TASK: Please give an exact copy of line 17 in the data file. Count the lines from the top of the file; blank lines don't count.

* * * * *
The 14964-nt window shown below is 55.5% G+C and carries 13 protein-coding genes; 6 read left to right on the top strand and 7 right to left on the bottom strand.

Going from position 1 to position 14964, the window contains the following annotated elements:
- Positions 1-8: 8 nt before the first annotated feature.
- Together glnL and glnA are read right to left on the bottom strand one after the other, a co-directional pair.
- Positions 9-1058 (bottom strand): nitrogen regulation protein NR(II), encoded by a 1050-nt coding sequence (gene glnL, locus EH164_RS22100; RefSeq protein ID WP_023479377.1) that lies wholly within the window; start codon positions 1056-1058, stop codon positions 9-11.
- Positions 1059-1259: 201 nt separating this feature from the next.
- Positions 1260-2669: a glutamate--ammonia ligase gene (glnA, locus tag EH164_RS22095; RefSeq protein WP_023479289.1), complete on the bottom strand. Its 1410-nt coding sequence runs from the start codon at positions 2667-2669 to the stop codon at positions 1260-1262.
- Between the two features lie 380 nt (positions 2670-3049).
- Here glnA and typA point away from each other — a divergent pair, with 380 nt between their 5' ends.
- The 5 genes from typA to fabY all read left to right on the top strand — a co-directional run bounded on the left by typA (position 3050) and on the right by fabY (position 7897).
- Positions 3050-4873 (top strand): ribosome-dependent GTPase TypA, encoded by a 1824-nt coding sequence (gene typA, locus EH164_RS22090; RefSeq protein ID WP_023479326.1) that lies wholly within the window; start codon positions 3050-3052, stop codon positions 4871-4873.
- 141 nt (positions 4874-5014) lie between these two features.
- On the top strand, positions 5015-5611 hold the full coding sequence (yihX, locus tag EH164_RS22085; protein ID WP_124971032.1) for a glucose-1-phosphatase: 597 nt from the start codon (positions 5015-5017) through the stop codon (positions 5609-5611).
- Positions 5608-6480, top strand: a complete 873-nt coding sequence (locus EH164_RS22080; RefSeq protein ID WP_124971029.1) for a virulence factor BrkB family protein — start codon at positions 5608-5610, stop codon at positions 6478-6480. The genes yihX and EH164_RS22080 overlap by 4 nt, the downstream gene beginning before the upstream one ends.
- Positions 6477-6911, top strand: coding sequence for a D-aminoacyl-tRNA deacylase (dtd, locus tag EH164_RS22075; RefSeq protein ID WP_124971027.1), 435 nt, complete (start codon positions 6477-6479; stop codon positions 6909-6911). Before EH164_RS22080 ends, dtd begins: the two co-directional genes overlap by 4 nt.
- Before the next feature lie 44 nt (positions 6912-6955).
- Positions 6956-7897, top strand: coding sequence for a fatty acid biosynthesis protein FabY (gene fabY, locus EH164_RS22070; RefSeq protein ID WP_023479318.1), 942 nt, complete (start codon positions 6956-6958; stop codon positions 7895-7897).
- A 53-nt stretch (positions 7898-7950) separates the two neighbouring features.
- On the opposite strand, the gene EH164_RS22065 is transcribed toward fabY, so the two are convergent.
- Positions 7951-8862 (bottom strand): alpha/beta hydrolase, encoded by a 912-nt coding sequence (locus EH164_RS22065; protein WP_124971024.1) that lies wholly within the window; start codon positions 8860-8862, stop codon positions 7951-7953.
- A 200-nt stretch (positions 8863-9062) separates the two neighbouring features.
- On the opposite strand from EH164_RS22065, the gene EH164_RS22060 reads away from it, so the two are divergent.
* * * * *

- Positions 6956-7897, top strand: coding sequence for a fatty acid biosynthesis protein FabY (gene fabY, locus EH164_RS22070; RefSeq protein ID WP_023479318.1), 942 nt, complete (start codon positions 6956-6958; stop codon positions 7895-7897).